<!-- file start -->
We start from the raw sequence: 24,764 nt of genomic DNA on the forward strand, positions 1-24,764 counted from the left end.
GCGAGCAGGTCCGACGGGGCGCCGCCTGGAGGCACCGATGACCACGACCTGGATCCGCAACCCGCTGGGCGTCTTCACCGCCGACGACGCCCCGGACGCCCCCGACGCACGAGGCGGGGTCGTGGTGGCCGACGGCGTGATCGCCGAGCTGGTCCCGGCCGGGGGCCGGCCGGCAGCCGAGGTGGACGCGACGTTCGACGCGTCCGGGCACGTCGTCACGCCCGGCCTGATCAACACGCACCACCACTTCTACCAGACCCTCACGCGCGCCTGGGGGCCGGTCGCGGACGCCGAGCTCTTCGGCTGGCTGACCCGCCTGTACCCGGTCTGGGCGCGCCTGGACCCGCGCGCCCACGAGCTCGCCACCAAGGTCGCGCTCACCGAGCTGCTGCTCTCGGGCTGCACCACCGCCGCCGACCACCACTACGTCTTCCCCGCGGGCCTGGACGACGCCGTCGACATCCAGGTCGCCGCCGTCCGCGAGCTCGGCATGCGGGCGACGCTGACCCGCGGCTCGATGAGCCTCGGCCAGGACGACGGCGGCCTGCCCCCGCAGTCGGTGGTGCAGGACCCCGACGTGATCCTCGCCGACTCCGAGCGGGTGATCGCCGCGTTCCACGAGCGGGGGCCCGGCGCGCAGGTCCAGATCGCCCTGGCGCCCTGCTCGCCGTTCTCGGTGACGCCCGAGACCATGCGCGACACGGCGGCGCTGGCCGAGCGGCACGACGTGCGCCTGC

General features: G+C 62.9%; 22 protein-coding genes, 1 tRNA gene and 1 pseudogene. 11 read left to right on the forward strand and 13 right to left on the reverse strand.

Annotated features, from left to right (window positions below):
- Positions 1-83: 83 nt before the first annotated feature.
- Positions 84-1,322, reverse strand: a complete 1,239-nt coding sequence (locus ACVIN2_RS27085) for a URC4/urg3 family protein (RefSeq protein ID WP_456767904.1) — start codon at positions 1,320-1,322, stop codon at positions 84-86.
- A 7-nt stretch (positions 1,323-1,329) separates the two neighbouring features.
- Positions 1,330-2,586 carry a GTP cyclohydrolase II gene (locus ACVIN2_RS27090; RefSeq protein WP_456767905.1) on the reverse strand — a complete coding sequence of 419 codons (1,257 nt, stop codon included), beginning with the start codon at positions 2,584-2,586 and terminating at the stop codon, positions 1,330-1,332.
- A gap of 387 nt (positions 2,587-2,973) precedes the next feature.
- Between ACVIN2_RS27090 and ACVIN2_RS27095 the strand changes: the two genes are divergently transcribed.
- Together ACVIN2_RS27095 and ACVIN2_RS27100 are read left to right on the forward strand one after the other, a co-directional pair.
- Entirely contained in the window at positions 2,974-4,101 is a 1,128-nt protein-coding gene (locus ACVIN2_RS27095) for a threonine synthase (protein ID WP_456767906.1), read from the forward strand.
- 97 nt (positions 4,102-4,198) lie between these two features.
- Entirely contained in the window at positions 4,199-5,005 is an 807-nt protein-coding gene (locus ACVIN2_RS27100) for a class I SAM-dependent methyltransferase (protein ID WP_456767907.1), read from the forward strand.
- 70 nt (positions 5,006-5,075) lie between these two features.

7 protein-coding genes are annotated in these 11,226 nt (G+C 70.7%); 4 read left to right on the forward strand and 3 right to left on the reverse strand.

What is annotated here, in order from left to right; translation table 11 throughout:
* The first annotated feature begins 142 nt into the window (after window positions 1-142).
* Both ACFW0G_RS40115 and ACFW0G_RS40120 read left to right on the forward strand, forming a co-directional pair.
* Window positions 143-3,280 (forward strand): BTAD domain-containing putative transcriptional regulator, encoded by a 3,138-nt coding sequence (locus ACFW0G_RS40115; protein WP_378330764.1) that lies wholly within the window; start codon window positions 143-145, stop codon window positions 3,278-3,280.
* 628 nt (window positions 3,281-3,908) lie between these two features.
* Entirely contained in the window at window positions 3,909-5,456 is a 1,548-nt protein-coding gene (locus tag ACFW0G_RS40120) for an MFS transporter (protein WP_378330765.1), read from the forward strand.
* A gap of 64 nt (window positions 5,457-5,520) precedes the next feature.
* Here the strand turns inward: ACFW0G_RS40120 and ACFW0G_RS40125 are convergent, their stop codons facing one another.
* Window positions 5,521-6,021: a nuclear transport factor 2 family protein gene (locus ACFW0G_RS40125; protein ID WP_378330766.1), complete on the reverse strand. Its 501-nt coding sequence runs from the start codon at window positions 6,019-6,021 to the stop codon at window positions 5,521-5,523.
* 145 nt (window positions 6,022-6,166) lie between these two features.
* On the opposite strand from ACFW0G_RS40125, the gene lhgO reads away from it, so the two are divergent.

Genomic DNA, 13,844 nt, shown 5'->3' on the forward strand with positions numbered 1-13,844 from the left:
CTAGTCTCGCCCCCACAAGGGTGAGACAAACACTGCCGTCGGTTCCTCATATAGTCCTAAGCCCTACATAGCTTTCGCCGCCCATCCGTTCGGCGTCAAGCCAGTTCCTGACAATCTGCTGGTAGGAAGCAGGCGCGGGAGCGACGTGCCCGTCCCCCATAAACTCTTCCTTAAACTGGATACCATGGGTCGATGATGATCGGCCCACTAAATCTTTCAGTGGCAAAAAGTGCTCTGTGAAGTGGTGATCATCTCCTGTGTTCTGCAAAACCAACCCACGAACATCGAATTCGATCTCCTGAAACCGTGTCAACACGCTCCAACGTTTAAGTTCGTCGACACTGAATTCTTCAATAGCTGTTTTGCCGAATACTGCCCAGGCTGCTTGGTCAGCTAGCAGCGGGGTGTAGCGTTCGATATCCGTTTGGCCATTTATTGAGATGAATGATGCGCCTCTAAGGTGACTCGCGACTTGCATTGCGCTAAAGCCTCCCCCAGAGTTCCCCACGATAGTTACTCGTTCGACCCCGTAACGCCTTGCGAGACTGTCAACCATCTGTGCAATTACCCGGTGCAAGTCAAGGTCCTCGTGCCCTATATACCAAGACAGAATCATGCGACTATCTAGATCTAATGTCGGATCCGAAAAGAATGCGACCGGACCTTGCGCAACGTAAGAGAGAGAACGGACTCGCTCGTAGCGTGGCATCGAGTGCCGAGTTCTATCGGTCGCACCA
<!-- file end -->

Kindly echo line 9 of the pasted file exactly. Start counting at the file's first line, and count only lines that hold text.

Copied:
- A gap of 387 nt (positions 2,587-2,973) precedes the next feature.